Snus smuggling plummets after nicotine pouch law reform
The widespread availability of strong nicotine pouches in Finland has dramatically reduced the smuggling of oral tobacco products from neighbouring Sweden.
Finnish Customs seized around 700 kilos of snus between January and September this year, compared to the some 3,500 kilos taken from smugglers during the same period 2022.
While snus, a smokeless tobacco product, is prohibited in all member states of the European Union except Sweden, the import of small amounts to Finland for personal use is allowed. However, bringing in large amounts, selling or passing on snus is illegal.
A turnaround in seizure statistics was seen last spring. Before April, strong nicotine pouches were classified as medicines and only pouches with a strength of no more than four milligrams of nicotine could be sold in Finland.
According to Finnish Customs Enforcement Director Hannu Sinkkonen,this has been reflected in a clear decrease in snus smuggling.
“Last year we uncovered several major incidents of snus smuggling, which of course is reflected in the overall statistics. When looking at the figures for January–September, the change between last year and this year is remarkable,” he points out.
Customs officials add that there is a general impression that snus smuggling takes place mainly through the city of Tornio, and across the land border with Sweden in the north, but there is a significant amount of smuggling between more southerly areas.
“From the perspective of Tornio, it looks like only professional smugglers have continued smuggling snus. Casual smuggling, on the other hand, has decreased,” says Tuomo Kunnari, head of Custom’s Tornio investigation unit.
In fact, the majority of smuggling cases related to the illegal import of snus are mainly investigated south of the Vaasa–Jyväskylä–Kuopio axis.
While most illicit sales take place in more southerly regions, the land border between Sweden and Finland remains the most common route for snus to enter the country.
Further south, smugglers also exploit maritime traffic between Sweden and Finland. Some shipments are even routed through central Europe.
Sniffing out 12 kilos of cannabis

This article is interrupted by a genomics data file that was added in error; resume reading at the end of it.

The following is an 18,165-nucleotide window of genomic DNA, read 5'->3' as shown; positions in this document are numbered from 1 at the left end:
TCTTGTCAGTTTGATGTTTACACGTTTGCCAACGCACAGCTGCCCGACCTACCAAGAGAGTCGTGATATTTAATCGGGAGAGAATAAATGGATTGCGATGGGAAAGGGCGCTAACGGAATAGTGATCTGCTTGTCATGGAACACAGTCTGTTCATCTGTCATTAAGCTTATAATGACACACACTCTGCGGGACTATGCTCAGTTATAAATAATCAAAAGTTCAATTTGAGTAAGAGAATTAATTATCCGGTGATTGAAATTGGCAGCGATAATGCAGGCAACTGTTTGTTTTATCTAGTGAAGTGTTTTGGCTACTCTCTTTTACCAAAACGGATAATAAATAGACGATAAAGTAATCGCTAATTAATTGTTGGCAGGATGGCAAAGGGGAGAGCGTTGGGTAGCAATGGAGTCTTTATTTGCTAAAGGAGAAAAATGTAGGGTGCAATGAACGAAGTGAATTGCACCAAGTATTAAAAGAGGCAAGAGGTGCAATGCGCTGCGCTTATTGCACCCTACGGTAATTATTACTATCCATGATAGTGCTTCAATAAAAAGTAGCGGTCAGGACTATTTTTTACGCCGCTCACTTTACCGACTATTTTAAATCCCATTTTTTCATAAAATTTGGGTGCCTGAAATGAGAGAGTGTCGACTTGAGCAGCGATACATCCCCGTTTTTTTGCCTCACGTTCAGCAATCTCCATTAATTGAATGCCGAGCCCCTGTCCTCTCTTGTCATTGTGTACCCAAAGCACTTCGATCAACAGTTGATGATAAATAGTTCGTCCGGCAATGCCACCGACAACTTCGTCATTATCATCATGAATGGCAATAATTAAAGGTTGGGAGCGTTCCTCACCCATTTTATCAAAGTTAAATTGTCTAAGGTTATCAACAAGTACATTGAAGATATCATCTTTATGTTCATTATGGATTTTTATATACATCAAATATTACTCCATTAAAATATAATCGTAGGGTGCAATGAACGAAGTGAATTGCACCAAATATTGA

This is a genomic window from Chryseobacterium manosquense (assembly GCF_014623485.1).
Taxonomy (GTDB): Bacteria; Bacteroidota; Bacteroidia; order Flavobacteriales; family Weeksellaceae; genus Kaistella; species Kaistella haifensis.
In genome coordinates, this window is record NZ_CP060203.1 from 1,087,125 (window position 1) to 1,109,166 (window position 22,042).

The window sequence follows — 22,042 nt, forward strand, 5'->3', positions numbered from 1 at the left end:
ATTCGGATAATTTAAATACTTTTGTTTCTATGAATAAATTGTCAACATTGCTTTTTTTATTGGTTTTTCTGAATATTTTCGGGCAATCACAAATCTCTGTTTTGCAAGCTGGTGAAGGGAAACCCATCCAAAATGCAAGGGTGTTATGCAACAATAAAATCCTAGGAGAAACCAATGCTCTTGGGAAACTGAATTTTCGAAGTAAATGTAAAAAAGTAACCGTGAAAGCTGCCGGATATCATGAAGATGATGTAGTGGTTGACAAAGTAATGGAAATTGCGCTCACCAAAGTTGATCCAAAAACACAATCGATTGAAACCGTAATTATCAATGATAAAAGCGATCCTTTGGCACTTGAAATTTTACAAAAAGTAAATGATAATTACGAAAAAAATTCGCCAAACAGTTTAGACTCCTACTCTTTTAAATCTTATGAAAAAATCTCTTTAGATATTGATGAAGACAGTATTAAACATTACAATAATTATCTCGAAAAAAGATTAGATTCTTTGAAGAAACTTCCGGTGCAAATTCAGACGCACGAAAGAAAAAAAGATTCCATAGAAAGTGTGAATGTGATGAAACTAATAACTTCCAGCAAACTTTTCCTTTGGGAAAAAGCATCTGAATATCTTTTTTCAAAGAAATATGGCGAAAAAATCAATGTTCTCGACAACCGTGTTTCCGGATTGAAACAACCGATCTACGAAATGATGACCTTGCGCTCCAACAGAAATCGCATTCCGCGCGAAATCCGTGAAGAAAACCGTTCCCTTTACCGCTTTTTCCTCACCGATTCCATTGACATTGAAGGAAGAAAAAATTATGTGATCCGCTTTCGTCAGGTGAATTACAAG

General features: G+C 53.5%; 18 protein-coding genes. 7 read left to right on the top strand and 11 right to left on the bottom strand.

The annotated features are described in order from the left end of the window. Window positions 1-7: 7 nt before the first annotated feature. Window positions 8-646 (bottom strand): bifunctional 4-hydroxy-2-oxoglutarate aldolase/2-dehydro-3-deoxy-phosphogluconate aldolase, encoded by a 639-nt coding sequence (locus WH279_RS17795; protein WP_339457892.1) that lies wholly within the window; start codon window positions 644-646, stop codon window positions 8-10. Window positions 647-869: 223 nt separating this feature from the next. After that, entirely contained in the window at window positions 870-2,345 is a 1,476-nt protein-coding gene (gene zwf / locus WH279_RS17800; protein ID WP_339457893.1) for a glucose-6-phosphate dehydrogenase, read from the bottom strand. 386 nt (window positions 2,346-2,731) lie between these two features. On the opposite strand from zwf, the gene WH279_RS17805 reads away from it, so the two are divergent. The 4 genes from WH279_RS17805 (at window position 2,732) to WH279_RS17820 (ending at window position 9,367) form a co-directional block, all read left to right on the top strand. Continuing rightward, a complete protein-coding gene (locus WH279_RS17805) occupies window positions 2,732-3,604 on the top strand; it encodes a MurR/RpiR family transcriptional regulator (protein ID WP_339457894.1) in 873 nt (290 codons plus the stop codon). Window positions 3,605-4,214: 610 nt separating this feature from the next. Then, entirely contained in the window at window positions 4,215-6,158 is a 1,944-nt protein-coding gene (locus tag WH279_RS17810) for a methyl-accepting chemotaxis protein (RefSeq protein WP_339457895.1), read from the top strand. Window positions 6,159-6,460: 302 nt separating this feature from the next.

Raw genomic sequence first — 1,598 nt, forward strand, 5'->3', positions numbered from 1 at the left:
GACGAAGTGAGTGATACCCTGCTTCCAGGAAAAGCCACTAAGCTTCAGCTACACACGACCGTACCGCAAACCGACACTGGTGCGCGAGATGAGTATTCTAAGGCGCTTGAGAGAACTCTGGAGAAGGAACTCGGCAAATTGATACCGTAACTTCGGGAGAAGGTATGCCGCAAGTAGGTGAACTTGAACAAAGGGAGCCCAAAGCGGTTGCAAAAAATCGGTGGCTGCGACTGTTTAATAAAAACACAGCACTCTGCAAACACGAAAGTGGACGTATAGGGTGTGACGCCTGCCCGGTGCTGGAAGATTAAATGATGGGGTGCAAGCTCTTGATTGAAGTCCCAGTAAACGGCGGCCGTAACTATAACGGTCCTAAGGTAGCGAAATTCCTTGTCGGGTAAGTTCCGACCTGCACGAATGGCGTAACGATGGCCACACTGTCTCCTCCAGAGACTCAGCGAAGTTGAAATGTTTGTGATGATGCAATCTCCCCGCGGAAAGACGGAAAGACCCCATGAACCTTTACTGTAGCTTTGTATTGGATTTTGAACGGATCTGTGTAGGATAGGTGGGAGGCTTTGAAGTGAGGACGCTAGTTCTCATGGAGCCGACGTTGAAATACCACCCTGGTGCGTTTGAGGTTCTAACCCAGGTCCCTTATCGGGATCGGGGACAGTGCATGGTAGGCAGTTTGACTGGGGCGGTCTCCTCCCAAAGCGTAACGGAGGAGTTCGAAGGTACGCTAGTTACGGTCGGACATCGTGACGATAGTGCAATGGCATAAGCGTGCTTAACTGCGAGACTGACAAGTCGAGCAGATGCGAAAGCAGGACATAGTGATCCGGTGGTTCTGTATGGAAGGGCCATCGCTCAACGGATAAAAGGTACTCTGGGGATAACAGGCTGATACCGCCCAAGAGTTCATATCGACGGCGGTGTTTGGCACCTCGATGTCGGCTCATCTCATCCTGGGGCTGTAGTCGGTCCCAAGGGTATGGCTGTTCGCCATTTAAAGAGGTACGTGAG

In addition to snus, customs dogs are trained to find, for example, weapons or cash. A dog was also a great help in the recent discovery of a large batch of drugs.
In July of this year, Customs was investigating the suspected importation of a large shipment of cannabis at the premises of a logistics company located in Vantaa when one of its sniffer dogs, Hessu, flagged a commercial consignment that had arrived from abroad.
Upon closer examination its contents were found to contain about 12 kg of cannabis buds with an estimated street value of 240,000 euros.
“Hessu and I often carry out inspections together with the team in freight and express freight traffic. A colleague asked a dog patrol to accompany him to a certain warehouse. Hessu caught the smell already at the door of the storage unit and went straight to the shipment. That’s why I guessed that we were on the verge of something big”, says Hessu’s handler, Jani Laiho.
Hessu, who has been working as a sniffer dog since 2017, is a Labrador retriever specialized in freight and postal traffic searches as well as passenger and baggage control. He was named customs dog of the year in 2022.
Dogs a valuable asset
A sniffer dog is excellent help in certain customs control and preliminary investigation actions, and its work cannot be replaced by other methods.
“From the point of view of customs crime investigation, it is good that we have the widest possible range of different means of control at our disposal, so that we can stop the movement of illegal substances and products across the border as efficiently as possible,” stresses Customs Enforcement Director Hannu Sinkkonen.
A national championship event for official sniffer dogs is being held this week in Tornio, organised by Finnish Customs. In addition to Customs canines, police dogs, border guard dogs and dogs employed by the Criminal Sanctions Agency will be taking part in the competition.